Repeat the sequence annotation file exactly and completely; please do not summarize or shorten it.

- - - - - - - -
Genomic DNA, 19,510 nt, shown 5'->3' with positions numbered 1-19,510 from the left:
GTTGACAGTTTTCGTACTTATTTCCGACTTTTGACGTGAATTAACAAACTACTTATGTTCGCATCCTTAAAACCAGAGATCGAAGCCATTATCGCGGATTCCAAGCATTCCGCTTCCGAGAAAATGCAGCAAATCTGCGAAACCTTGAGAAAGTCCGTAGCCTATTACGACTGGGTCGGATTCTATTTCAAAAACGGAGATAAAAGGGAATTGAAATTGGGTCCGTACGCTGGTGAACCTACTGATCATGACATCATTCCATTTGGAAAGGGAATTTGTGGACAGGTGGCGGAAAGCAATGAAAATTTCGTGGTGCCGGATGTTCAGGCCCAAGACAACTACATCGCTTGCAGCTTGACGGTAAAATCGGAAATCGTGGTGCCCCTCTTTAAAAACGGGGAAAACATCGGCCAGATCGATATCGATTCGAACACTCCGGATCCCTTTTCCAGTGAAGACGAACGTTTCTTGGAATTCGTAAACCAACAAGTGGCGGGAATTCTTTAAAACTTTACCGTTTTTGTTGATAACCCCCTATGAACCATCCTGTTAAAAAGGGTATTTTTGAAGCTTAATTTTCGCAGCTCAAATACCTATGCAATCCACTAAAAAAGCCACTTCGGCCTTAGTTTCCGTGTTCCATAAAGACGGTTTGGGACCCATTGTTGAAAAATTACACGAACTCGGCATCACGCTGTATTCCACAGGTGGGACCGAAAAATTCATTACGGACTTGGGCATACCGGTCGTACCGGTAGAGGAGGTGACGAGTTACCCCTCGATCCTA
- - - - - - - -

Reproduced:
Genomic DNA, 19,510 nt, shown 5'->3' with positions numbered 1-19,510 from the left:
GTTGACAGTTTTCGTACTTATTTCCGACTTTTGACGTGAATTAACAAACTACTTATGTTCGCATCCTTAAAACCAGAGATCGAAGCCATTATCGCGGATTCCAAGCATTCCGCTTCCGAGAAAATGCAGCAAATCTGCGAAACCTTGAGAAAGTCCGTAGCCTATTACGACTGGGTCGGATTCTATTTCAAAAACGGAGATAAAAGGGAATTGAAATTGGGTCCGTACGCTGGTGAACCTACTGATCATGACATCATTCCATTTGGAAAGGGAATTTGTGGACAGGTGGCGGAAAGCAATGAAAATTTCGTGGTGCCGGATGTTCAGGCCCAAGACAACTACATCGCTTGCAGCTTGACGGTAAAATCGGAAATCGTGGTGCCCCTCTTTAAAAACGGGGAAAACATCGGCCAGATCGATATCGATTCGAACACTCCGGATCCCTTTTCCAGTGAAGACGAACGTTTCTTGGAATTCGTAAACCAACAAGTGGCGGGAATTCTTTAAAACTTTACCGTTTTTGTTGATAACCCCCTATGAACCATCCTGTTAAAAAGGGTATTTTTGAAGCTTAATTTTCGCAGCTCAAATACCTATGCAATCCACTAAAAAAGCCACTTCGGCCTTAGTTTCCGTGTTCCATAAAGACGGTTTGGGACCCATTGTTGAAAAATTACACGAACTCGGCATCACGCTGTATTCCACAGGTGGGACCGAAAAATTCATTACGGACTTGGGCATACCGGTCGTACCGGTAGAGGAGGTGACGAGTTACCCCTCGATCCTA